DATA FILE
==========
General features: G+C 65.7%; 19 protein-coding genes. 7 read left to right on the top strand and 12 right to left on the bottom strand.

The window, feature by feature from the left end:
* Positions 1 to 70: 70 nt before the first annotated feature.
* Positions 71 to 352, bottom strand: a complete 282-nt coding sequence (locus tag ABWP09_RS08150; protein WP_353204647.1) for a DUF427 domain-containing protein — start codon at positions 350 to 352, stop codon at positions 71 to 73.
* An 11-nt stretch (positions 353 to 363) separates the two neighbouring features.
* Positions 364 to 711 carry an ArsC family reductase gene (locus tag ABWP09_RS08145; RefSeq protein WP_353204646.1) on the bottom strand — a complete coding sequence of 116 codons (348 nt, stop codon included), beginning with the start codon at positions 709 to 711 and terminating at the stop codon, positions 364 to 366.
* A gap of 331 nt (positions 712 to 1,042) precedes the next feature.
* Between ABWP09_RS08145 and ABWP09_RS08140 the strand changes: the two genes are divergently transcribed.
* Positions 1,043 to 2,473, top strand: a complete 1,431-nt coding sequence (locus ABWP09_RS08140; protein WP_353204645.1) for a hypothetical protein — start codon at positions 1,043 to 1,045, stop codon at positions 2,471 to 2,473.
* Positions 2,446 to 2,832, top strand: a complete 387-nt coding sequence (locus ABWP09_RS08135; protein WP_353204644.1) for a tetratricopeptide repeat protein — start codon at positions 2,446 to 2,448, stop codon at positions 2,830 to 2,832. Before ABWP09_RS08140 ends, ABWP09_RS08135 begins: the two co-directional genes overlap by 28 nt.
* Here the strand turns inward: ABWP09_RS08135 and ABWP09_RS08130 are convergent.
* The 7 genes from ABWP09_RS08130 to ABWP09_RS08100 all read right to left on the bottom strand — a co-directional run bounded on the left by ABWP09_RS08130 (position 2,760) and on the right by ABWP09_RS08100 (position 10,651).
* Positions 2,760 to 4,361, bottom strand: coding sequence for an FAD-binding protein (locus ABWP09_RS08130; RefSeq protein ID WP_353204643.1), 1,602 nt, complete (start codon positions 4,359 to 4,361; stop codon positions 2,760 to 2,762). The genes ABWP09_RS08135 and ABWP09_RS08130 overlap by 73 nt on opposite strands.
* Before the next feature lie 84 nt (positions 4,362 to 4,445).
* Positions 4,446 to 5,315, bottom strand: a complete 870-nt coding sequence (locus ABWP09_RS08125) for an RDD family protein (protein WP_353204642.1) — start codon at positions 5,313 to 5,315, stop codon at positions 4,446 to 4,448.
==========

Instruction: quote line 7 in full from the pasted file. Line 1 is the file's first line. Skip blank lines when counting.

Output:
* A gap of 331 nt (positions 712 to 1,042) precedes the next feature.